This is a brief summary of existential psychoanalysis. Admittedly, Sigmund Freud was ahead of the times, and quite possibly the greatest psychologist of all time (discounting Nietzsche). However, since he was a philosopher of sorts, its only fair to rip his theory philosophically and attempt to demonstrate its absurdity without invoking a strawman. Continue reading Theoretical weakness of Freudian psychoanalysis
The essential goal of existential psychoanalysis (EPA) is its emphasis on a person’s fundamental project. This project is not to be confused with Sigmund Freud‘s libidinal cathexis, nor is it Martin Heidegger‘s sein zum tode. Nonetheless, the method of EPA is quite similar to Freud’s, where there is an attempt to look past the complementary or secondary aspects of the person’s personality, and towards the primary project. Continue reading Brief exposition of existential psychoanalysis
Due to the escalating sophistication of technology during the information age, privacy has become a romantic myth, little more than an urban legend kept in circulation by newscasters and armchair politicians. Continue reading From biography to archives
Interlocutor #1: I hate philosophy! It never gets to the point, because it is a bunch of talk stuck in a perpetual circle! If philosophy ever truly got to the point, then we can use it and apply it in life, and hopefully become better people.
Interlocutor #2: Well, this may come as a shock to you, but there is a point in philosophy. It is to articulate reasons, examine how our thinking works, and account for the beliefs we hold. Philosophy does not preoccupy itself with “what” questions, because that is being engaged with the immediacy of experience. A philosophical frame of mind requires a contemplative state at the level of reflection. Within reflection, “why” questions emerges and philosophy ensues. Pending culture, philosophy employs many different types of languages – metaphysical, religious, logical, or even aesthetics – to talk about the point.
By the way… “the point of philosophy is to start with something so simple as not to seem worth stating, and to end with something so paradoxical that no one will believe it.” — Bertrand Russell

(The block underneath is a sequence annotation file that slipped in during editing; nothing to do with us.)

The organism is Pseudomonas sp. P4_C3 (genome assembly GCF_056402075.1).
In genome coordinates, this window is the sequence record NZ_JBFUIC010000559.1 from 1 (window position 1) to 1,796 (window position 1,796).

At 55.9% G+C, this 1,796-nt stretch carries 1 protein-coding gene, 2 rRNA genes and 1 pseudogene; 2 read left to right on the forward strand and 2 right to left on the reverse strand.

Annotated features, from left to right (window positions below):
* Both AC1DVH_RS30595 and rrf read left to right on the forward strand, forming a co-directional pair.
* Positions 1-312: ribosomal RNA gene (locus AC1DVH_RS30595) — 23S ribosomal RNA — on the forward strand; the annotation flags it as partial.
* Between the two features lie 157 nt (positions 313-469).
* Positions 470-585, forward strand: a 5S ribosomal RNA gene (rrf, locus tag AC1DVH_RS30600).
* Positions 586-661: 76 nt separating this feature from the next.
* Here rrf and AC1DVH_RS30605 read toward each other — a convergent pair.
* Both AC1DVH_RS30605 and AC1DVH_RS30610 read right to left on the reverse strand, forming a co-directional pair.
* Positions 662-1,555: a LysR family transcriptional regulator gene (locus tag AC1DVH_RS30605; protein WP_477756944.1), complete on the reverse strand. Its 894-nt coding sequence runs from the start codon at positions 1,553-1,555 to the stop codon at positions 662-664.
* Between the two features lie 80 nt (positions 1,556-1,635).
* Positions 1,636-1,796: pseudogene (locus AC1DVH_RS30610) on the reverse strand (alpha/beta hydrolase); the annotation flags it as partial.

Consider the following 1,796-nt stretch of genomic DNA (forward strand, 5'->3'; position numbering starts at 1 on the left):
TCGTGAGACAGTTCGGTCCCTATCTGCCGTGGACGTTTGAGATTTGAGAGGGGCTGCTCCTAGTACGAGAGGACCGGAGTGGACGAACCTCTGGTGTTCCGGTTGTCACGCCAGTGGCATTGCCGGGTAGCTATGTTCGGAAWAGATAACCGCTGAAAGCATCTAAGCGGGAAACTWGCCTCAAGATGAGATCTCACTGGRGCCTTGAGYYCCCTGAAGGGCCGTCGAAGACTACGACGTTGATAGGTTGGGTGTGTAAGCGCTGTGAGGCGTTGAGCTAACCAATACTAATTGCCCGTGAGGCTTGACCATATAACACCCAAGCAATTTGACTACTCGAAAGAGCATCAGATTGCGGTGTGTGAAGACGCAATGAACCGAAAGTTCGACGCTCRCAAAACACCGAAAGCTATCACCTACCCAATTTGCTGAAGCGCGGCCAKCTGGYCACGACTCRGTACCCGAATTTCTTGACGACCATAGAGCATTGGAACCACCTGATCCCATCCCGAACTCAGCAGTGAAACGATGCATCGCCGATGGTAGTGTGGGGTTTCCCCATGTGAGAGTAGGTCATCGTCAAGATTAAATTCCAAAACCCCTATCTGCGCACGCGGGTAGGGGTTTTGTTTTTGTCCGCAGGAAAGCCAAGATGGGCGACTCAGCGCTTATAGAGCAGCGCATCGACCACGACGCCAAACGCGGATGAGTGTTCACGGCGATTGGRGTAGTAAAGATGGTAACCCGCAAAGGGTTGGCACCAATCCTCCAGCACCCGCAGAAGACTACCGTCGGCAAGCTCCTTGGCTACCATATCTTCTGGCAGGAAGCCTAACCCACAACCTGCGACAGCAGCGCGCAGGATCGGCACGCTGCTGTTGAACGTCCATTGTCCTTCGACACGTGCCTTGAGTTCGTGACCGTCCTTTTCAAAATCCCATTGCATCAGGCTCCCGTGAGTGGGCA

Questions that are framed by the word “what” are formally essentialist, because they presuppose the possibility of an essence that satisfies the question. Ergo, asking questions like “what is art” predisposes the subject matter of art into an essentialist framework. Continue reading Aesthetic of Art
This blog is an attempt at dialectical thinking with respect to Hinduism.
If Hinduism relies on the thesis that all sensory experiences are illusory, why doesn’t this affect the experience of “enlightenment,” where the realization that experiences are merely illusory? At least one experience should not be an illusion in order to determine that all other experiences are illusory.
The polemic forces the Hindu on either horns of a dilemma. Either the thesis of illusion is false or enlightenment is impossible – or the Hindu can admit that he is inconsistent. The only way to defeat the argument is to admit that the experience of enlightenment is itself not an experience. Regrettably that defeater is little more than ‘moving the goalposts…’ Of course the Hindu may assert that the only way is to “experience” it yourself. Then my experience is not necessarily illusory.
If all my experience are illusory then I cannot look forward to experiencing enlightenment on my own to determine that my experiences are illusory. By the by, dialectic operates on either/or reasoning, while other methods work differently (dialogic involves Both/And).
This is a spic and span summary of a tortured thinker who cast a long shadow in Vienna at the dawn of the 20th century. During those days of ironic prosperity in Austro-Hungary, Weininger identified the decay of modernity as the ‘triumph of pettiness over greatness.’ Continue reading Sex and Character